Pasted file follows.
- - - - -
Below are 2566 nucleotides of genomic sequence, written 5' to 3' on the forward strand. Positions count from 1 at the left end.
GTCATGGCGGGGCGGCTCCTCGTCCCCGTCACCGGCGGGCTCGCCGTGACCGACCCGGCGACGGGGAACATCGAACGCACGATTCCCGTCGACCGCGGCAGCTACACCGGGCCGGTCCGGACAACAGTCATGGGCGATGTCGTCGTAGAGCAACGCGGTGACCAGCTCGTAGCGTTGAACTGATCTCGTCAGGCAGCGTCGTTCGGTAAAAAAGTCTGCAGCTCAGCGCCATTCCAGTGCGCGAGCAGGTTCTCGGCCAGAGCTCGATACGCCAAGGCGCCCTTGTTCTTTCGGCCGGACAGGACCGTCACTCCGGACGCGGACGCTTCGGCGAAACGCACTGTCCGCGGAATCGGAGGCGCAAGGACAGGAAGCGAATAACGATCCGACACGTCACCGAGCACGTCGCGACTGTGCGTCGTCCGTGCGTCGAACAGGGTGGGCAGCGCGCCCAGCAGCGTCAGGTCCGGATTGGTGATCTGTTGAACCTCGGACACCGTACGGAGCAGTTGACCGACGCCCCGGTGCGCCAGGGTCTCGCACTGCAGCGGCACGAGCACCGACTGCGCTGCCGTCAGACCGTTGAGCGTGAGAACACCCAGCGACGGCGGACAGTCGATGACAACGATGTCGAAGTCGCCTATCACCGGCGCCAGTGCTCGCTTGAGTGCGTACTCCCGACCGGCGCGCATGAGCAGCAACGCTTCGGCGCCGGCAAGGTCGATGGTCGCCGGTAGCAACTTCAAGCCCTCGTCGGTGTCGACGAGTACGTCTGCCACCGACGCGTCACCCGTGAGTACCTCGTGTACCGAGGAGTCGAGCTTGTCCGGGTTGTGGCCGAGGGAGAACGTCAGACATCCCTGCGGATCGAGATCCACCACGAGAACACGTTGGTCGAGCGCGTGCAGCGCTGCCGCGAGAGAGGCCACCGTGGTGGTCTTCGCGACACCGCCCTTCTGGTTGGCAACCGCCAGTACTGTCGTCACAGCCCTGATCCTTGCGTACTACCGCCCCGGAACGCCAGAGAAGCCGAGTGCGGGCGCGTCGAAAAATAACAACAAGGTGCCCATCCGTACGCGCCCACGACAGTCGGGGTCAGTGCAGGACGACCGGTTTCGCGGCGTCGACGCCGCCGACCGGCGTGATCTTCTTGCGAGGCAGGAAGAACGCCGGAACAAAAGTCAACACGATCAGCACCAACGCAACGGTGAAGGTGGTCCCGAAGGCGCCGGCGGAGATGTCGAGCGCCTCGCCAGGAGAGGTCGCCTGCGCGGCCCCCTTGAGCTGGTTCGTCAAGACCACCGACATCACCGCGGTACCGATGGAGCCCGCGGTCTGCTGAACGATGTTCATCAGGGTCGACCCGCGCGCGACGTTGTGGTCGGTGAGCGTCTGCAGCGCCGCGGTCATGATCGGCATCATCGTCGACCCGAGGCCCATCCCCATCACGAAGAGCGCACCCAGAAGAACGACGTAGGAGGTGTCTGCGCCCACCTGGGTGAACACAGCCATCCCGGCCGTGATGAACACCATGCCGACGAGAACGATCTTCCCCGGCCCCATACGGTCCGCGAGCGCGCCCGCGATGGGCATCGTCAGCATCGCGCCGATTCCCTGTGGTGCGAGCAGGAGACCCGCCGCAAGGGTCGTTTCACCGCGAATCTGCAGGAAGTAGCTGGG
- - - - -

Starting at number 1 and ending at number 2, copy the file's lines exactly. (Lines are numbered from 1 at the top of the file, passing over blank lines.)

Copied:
Below are 2566 nucleotides of genomic sequence, written 5' to 3' on the forward strand. Positions count from 1 at the left end.
GTCATGGCGGGGCGGCTCCTCGTCCCCGTCACCGGCGGGCTCGCCGTGACCGACCCGGCGACGGGGAACATCGAACGCACGATTCCCGTCGACCGCGGCAGCTACACCGGGCCGGTCCGGACAACAGTCATGGGCGATGTCGTCGTAGAGCAACGCGGTGACCAGCTCGTAGCGTTGAACTGATCTCGTCAGGCAGCGTCGTTCGGTAAAAAAGTCTGCAGCTCAGCGCCATTCCAGTGCGCGAGCAGGTTCTCGGCCAGAGCTCGATACGCCAAGGCGCCCTTGTTCTTTCGGCCGGACAGGACCGTCACTCCGGACGCGGACGCTTCGGCGAAACGCACTGTCCGCGGAATCGGAGGCGCAAGGACAGGAAGCGAATAACGATCCGACACGTCACCGAGCACGTCGCGACTGTGCGTCGTCCGTGCGTCGAACAGGGTGGGCAGCGCGCCCAGCAGCGTCAGGTCCGGATTGGTGATCTGTTGAACCTCGGACACCGTACGGAGCAGTTGACCGACGCCCCGGTGCGCCAGGGTCTCGCACTGCAGCGGCACGAGCACCGACTGCGCTGCCGTCAGACCGTTGAGCGTGAGAACACCCAGCGACGGCGGACAGTCGATGACAACGATGTCGAAGTCGCCTATCACCGGCGCCAGTGCTCGCTTGAGTGCGTACTCCCGACCGGCGCGCATGAGCAGCAACGCTTCGGCGCCGGCAAGGTCGATGGTCGCCGGTAGCAACTTCAAGCCCTCGTCGGTGTCGACGAGTACGTCTGCCACCGACGCGTCACCCGTGAGTACCTCGTGTACCGAGGAGTCGAGCTTGTCCGGGTTGTGGCCGAGGGAGAACGTCAGACATCCCTGCGGATCGAGATCCACCACGAGAACACGTTGGTCGAGCGCGTGCAGCGCTGCCGCGAGAGAGGCCACCGTGGTGGTCTTCGCGACACCGCCCTTCTGGTTGGCAACCGCCAGTACTGTCGTCACAGCCCTGATCCTTGCGTACTACCGCCCCGGAACGCCAGAGAAGCCGAGTGCGGGCGCGTCGAAAAATAACAACAAGGTGCCCATCCGTACGCGCCCACGACAGTCGGGGTCAGTGCAGGACGACCGGTTTCGCGGCGTCGACGCCGCCGACCGGCGTGATCTTCTTGCGAGGCAGGAAGAACGCCGGAACAAAAGTCAACACGATCAGCACCAACGCAACGGTGAAGGTGGTCCCGAAGGCGCCGGCGGAGATGTCGAGCGCCTCGCCAGGAGAGGTCGCCTGCGCGGCCCCCTTGAGCTGGTTCGTCAAGACCACCGACATCACCGCGGTACCGATGGAGCCCGCGGTCTGCTGAACGATGTTCATCAGGGTCGACCCGCGCGCGACGTTGTGGTCGGTGAGCGTCTGCAGCGCCGCGGTCATGATCGGCATCATCGTCGACCCGAGGCCCATCCCCATCACGAAGAGCGCACCCAGAAGAACGACGTAGGAGGTGTCTGCGCCCACCTGGGTGAACACAGCCATCCCGGCCGTGATGAACACCATGCCGACGAGAACGATCTTCCCCGGCCCCATACGGTCCGCGAGCGCGCCCGCGATGGGCATCGTCAGCATCGCGCCGATTCCCTGTGGTGCGAGCAGGAGACCCGCCGCAAGGGTCGTTTCACCGCGAATCTGCAGGAAGTAGCTGGG